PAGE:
Concert honors George Walker
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Concert honors George Walker

by Lauren Viera

A concert honoring George Walker, OC '41 and 1996 Pulitzer Prize winner for his composition, Lilacs, will be given Saturday at Finney Chapel. The concert originally took place last month but is being repeated as part of the commencement weekend activities. The musicians in the concert are all Conservatory faculty. Karen Wolff, Dean of the Conservatory, will open the performance with a tribute to the distinguished alumnus.

The program includes Three Pieces for Organ, Guido's Hand, Sonata for Violoncello and Piano, and three songs. Guido's Hand, Walker's "Five Pieces for Piano," will be performed by Frances Walker, OC '45, the composer's sister. The piece, Walker's most recent, was dedicated to her when it was composed in 1986.

In addition to standing out as a music Prize winner, Walker was the first black composer to win throughout the 80 years of the award's existence. He not only has an excellent reputation, internationally, as a composer, but is also a renowned piano soloist.

Walker has performed with the New York Philharmonic, the Eastman School of Music, Kennedy Center for the Performing Arts and the ASTRAL foundation amongst many others. His music is performed by as large a number of groups, including major orchestras of Philadelphia, Boston, Cleveland, National and more. Additionally, the artist's works have been recorded by the Minnesota and London Symphonies and the Royal Philharmonic orchestras.

Among Walker's other achievements are a commission for his Sinfonia No. 2, given by the Serge Koussevitzky Music Foundation in the Library of Congress. Walker has also received two honorary doctorates from both Oberlin and Lafayette College, awards from the American Academy and Institute and the Curtis Institute of Music, and the Eastman School of Music Award. Walker has also been granted fellowships from Guggenheim, Fulbright, MacDowell Colony, Yaddo and two Rockefeller Foundation Scholarships.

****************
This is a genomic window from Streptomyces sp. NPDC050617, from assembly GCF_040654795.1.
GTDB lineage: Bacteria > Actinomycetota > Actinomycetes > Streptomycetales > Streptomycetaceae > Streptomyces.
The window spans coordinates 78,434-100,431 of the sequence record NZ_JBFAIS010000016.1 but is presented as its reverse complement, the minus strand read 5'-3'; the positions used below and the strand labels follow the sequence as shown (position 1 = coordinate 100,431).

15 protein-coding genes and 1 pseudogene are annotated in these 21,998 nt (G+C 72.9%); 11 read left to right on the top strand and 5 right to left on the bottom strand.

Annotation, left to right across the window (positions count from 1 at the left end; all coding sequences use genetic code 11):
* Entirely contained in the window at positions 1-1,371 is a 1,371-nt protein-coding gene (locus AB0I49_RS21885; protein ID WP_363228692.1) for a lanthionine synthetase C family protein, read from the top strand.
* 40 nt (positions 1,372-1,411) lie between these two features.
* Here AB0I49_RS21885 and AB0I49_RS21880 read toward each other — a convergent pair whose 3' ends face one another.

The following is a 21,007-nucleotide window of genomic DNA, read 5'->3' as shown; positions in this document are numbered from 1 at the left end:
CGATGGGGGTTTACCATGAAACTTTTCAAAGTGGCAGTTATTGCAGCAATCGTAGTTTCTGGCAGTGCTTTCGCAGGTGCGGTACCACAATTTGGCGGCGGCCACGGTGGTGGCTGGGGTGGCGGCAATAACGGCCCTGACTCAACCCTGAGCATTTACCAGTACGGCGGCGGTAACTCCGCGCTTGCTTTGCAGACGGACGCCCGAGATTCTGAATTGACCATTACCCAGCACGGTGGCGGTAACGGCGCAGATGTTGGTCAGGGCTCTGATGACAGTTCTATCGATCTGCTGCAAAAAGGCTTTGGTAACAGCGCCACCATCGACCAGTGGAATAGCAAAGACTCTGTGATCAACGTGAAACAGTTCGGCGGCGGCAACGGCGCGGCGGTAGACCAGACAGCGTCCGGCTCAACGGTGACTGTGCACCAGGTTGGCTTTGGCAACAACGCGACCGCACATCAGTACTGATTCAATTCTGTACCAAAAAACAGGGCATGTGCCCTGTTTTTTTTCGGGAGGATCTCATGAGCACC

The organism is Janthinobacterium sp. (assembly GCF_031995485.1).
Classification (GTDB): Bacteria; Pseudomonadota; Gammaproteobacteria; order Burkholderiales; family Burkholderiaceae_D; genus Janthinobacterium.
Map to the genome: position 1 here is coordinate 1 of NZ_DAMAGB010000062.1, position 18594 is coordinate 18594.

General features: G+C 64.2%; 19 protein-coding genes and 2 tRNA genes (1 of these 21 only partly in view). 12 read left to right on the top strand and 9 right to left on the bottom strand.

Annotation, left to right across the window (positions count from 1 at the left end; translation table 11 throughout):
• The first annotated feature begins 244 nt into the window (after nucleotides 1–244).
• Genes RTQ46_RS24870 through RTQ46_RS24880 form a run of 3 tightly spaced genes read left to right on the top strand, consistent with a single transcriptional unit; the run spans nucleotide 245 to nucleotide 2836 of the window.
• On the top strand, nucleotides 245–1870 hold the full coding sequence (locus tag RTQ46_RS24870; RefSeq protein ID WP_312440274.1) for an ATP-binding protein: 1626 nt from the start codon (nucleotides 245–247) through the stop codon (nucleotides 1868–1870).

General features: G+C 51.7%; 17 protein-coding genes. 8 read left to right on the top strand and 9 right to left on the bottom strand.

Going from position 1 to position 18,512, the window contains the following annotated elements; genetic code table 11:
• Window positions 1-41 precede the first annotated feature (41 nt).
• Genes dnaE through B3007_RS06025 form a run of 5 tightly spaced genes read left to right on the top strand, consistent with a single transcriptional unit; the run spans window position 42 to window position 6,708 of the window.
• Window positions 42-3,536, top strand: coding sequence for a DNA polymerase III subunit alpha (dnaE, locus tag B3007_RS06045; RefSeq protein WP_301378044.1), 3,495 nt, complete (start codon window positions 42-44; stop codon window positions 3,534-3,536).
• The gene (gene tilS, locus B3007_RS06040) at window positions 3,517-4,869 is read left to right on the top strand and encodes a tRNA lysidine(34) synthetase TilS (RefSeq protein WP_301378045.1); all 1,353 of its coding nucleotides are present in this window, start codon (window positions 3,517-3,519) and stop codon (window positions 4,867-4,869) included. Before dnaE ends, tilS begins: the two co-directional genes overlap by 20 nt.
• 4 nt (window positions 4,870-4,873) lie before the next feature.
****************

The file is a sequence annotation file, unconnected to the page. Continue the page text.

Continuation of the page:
Walker has published more than 70 works - from sonatas to a Mass - in his 60 years of composing. While it was only last year that the composer was awarded the Pulitzer Prize, perhaps the years of refined experience allowed Walker even more time to perfect his mastery. Lilacs was awarded for "distinguished musical composition by an American in any of the larger forms including chamber, orchestral, choral, opera, song, dance or other forms of musical theatre, which has had its first performance in the United States during the year," according to the award's standards. The work, written for voice and orchestra, is based loosely on Walt Whitman's poem, "When Lilacs Last in the Dooryard Bloom'd." Four stanzas of the poem were used for Walker's composition.

In a word, Walker's achievements - both academically and musically - are remarkable. If no other concerts are attended over commencement weekend, alums should not miss this special performance to honor a fellow Obie and a truly talented individual. The Tribute to George WalkerĘconcert takes place Saturday, May 24 at 4 p.m. at Finney Chapel. Admission is free.


Copyright © 1997, The Oberlin Review.
Volume 125, Number 25, May 23, 1997

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